Review: Ralph Breaks the Internet

Ralph 2 poster

The Internet can be an awful place, but it’s also an outlet of endless possibilities where one can entertain themselves for hours on end, or improve people’s lives for the better. The thought of a feature-length film encapsulating the merits of this interconnected medium seems an impossible feat, but Disney has given it a crack anyway, and mostly succeeded.

Video-game characters Wreck-It Ralph (John C. Reilly) and Vanellope von Schweetz (Sarah Silverman) have been the best of friends for the past six years – whenever Litwack’s Arcade is closed, the two can be seen drinking root beers, having fun in Tron, or simply watching the sunrise. Their friendship is stifled only by the two arcade games they are programmed to be part of, and obliged to participate in, once Litwack’s opens for the day. Other than that, the duo is inseparable.

Vanellope’s game, Sugar Rush, is one of the arcade’s most popular; but after the cabinet’s steering wheel breaks – thus rendering it unplayable – the decision is made to unplug the machine, forcing its characters to flee and leaving Vanellope without a home or a purpose. Wanting to rectify his pal’s situation, Ralph proposes that the two of them venture to the internet via Litwack’s newly-installed Wi-Fi modem, where it is told that they can find a replacement part.

Ralph Breaks the Internet is a follow-up to Wreck-It Ralph, Disney’s tribute to video-game culture which doubled as a smart, touching tale about two outsiders wanting the recognition they deserve. The sequel opts to be a different film, preferring to celebrate the wonders of the Internet by referencing numerous websites, memes and tropes that people frequently encounter when they browse the World Wide Web. This is achieved to the detriment of the last movie’s arcade references, which are now a scarcity, sadly.

Ralph 2 still
Yesss guiding Ralph and Vanellope through Ralph Breaks the Internet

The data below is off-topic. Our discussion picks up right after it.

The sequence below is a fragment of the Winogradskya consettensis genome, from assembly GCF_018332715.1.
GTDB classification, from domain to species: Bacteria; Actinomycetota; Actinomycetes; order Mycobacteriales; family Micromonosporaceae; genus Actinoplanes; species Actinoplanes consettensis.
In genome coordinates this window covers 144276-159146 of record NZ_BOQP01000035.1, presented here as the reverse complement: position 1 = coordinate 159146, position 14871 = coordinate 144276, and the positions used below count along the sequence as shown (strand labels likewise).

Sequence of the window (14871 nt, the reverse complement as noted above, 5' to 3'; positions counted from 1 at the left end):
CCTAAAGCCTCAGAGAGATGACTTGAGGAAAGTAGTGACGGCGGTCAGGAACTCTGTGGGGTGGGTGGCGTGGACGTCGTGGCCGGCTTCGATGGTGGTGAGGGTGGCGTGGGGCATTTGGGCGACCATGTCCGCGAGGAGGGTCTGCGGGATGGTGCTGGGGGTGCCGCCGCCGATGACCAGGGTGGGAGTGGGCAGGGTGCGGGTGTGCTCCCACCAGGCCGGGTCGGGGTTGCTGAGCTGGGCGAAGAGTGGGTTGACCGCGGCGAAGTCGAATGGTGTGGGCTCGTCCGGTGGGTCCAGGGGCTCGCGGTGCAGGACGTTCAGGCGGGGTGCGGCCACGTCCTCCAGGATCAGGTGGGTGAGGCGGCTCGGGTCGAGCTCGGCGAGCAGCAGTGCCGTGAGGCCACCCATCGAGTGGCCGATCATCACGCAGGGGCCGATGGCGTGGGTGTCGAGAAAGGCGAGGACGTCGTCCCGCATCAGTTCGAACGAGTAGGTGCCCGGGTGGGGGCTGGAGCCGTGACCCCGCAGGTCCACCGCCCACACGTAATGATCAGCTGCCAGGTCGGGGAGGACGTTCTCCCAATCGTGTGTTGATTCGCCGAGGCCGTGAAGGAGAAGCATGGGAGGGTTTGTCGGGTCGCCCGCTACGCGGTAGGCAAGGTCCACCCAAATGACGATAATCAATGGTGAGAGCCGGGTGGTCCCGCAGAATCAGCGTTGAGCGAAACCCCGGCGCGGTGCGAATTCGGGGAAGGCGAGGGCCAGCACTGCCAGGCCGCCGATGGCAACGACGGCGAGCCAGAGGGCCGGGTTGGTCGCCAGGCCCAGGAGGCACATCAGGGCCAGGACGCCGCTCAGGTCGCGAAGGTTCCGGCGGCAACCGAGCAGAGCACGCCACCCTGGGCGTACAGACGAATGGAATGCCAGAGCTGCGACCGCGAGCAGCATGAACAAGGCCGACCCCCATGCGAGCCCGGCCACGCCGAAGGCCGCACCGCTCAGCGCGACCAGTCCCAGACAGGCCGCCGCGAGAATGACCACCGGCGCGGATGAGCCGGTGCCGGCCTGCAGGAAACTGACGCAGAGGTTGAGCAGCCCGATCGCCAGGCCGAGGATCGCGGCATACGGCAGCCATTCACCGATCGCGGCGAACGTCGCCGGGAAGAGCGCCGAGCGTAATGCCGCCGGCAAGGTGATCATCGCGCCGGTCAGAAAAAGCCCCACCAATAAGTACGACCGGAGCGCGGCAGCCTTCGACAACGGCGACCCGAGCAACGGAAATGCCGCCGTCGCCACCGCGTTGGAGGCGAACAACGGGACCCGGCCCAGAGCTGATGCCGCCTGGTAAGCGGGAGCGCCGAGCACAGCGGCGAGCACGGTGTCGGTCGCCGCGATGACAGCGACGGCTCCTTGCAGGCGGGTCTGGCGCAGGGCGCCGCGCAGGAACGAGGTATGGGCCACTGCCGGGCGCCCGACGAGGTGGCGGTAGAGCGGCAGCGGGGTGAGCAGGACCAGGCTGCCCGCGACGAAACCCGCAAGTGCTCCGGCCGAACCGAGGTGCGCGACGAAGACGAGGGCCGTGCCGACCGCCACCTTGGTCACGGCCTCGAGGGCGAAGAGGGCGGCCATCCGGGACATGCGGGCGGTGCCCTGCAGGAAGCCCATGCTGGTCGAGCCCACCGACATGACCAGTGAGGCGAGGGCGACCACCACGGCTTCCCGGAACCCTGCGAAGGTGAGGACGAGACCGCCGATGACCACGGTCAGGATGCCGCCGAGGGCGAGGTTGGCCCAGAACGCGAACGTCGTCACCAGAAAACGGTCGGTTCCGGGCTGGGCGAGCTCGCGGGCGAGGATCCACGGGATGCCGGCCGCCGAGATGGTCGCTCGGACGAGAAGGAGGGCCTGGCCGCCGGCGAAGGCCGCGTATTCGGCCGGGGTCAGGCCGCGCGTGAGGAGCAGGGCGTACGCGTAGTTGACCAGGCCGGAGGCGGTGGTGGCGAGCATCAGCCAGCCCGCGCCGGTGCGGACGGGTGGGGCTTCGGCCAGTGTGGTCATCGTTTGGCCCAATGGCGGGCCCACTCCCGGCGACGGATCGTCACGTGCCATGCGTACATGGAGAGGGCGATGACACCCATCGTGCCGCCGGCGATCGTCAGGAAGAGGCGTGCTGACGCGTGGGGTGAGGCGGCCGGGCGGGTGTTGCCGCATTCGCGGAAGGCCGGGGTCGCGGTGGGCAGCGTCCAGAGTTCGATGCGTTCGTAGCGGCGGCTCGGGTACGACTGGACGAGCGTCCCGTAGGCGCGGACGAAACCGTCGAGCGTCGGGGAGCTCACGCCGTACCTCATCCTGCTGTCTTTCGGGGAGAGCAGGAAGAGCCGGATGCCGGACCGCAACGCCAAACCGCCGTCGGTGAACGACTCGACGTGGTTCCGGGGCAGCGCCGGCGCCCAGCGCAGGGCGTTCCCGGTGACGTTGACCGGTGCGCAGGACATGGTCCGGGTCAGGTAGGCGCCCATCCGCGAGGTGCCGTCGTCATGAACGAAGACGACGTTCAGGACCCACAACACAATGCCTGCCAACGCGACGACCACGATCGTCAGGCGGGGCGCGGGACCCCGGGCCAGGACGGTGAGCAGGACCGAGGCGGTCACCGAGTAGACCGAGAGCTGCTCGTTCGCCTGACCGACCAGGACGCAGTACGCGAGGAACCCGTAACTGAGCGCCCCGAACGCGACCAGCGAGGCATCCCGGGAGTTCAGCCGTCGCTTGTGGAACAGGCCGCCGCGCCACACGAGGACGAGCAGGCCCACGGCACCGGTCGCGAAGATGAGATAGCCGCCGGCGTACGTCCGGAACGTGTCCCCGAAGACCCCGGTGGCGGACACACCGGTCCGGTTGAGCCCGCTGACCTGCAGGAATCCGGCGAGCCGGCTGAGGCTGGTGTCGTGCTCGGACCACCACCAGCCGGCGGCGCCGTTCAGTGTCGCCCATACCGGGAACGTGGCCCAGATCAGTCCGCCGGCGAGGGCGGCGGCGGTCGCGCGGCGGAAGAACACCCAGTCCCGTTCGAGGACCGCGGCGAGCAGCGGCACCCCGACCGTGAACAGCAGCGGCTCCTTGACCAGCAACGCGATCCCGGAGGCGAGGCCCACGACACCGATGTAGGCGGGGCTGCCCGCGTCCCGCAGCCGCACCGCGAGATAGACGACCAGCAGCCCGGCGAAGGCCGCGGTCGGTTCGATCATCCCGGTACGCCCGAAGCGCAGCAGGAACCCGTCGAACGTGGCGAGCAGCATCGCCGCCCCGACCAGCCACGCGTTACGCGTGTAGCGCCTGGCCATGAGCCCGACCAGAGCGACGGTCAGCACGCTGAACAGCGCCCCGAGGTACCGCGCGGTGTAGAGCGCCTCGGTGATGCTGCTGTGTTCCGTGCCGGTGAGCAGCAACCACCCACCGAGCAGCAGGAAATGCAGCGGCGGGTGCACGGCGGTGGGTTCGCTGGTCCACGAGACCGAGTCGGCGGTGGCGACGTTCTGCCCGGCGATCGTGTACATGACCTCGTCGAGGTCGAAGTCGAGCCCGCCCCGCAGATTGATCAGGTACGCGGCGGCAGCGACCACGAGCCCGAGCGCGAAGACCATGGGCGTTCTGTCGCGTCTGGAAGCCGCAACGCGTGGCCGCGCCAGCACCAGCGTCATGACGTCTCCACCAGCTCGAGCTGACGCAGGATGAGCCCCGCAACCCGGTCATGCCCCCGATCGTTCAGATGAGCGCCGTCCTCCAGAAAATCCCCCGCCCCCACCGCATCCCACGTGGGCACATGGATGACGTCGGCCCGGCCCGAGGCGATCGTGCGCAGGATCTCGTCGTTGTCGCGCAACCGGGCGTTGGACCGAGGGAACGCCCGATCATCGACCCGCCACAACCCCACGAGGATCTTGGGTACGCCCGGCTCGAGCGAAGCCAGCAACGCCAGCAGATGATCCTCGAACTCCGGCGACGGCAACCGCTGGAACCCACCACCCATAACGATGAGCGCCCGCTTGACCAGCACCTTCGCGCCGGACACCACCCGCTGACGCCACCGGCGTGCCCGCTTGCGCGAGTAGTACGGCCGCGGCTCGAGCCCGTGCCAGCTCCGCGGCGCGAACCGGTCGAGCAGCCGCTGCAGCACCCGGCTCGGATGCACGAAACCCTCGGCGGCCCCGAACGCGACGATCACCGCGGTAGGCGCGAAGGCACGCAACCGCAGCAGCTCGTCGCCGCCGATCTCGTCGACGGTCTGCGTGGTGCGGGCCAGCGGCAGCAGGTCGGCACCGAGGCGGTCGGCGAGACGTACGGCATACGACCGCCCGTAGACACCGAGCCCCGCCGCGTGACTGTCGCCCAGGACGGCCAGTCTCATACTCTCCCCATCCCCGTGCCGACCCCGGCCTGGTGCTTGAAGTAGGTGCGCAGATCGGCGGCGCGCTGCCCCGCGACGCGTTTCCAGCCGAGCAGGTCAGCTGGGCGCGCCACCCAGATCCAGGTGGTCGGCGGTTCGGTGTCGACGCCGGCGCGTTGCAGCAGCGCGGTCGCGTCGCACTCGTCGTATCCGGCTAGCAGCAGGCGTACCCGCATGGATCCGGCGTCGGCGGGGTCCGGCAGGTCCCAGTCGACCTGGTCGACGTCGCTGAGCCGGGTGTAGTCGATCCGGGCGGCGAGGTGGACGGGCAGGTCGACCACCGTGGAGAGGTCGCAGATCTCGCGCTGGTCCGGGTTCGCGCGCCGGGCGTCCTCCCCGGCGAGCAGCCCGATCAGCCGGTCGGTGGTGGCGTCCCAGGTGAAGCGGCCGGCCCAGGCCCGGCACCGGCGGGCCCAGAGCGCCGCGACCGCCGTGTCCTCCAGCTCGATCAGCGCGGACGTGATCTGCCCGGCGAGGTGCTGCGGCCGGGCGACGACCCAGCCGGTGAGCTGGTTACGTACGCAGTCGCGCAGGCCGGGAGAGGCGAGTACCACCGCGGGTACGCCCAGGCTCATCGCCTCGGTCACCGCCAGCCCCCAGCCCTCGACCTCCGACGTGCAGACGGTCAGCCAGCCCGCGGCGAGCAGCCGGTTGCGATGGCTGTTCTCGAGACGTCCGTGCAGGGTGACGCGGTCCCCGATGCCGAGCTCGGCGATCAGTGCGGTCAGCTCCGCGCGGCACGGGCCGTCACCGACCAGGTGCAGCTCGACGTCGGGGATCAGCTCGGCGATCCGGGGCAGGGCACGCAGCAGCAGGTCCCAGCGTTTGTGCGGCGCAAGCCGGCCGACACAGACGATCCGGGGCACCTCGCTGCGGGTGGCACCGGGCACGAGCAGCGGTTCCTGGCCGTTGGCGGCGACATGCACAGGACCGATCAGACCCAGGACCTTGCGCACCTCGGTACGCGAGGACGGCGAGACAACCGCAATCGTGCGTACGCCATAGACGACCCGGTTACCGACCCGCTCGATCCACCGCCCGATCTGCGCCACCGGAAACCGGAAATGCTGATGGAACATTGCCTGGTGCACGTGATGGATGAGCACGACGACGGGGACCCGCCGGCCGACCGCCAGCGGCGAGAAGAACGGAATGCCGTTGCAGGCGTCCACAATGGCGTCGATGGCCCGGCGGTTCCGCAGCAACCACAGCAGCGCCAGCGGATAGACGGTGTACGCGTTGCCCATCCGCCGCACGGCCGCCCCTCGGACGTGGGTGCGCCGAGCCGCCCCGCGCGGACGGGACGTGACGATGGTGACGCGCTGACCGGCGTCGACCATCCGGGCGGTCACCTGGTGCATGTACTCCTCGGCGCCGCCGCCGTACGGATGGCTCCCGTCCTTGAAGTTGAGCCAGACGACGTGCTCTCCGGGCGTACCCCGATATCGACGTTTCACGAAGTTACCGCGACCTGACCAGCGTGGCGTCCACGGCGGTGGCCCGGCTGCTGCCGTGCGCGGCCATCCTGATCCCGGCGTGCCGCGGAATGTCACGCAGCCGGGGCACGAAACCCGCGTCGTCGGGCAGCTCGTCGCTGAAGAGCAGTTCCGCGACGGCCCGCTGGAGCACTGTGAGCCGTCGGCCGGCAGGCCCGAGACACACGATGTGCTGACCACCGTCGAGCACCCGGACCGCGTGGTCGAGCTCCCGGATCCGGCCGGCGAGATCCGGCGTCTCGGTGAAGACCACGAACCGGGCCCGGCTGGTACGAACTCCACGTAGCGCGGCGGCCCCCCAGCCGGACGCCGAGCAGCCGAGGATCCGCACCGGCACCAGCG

In addition to acknowledging the motifs of the online sphere, Ralph Breaks the Internet explores the camaraderie between its chief protagonists in an unexpected, unique way. Ralph and Vanellope’s close bond is tested throughout the film, not through the pair arguing with or being aggressive toward each other, but by acknowledging that their dreams and aspirations are different. In doing so, the screenplay cleverly, maturely demonstrates how friendships can evolve and remain stronger for it.

The intelligence of Ralph 2 extends further than that, for the script omits something that has long been a staple of cinema, that being a readily-identifiable foe. Although characters with antagonistic tendencies are encountered, not one of them seeks to enforce their will upon the heroes, nor do they attempt to thwart their actions – there’s not even a twist villain to speak of. In place of a clearly-defined enemy are some fun new characters like Shank (Gal Gadot) and Yesss (Taraji P. Henson) who help the protagonists on their journey.

Making the second Ralph even more delightful are the worlds in which the characters find themselves. Most prominently featured is a Massively Multiplayer Online game called Slaughter Race, a post-apocalyptic, open-world racer that is a truly fascinating place to witness, rife with pyrotechnics, dog-eating sharks and ruthless personalities, Shank being among them. It’s also a world that Vanellope takes a shine to, and it’s easy to see why, because the game looks like a tonne of fun. Pity it isn’t real.

Ralph 2 - Shank
Shank (centre) and her Slaughter Race gang in Ralph Breaks the Internet

Another world Vanellope encounters is the real-life website Oh My Disney, where she meets with Stormtroopers, Eeyore (Brad Garrett) and every single princess in the Disney canon, resulting in plenty of self-referential and self-deprecating humour. At this same location, she and princesses exchange tips about fashion and “finding her song”, which eventually results in a catchy musical number by Disney veteran Alan Menken, who previously wrote songs for The Little Mermaid and Aladdin, among others.

Although this review seems like it’s positioning Ralph 2 as an improvement, truth is the newer film doesn’t quite come together as brilliantly as its predecessor does. The first act is rushed and graceless somewhat, hastily building its setting and expounding on the conflict to come. Additionally, fans of the previous movie will be disheartened to know that the affable Felix (Jack McBrayer) and Calhoun (Jane Lynch) are virtually absent from proceedings, with their underdeveloped subplot merely bookending the story.

One final element of the movie that proves impressive is the animation – the same could be said of every Disney release, true, but the efforts gone to in Ralph 2 are nonetheless extraordinary. The film depicts the Internet as a bustling city, filled with tall buildings and roadways that appear to extend indefinitely, while still managing to insert characters and Easter eggs into the scenery. The film looks as though it must have been a nightmare to render, and yet there’s not a single blemish to be seen.

Ralph Breaks the Internet may not match the brilliance of its precursor, but it comes ever so close to doing so. An intelligent, innovative script and some very creative settings are among the many delights of Ralph and Vanellope’s second adventure, a picture which once again proves that Disney is the dominant force in animation.

4 stars

 

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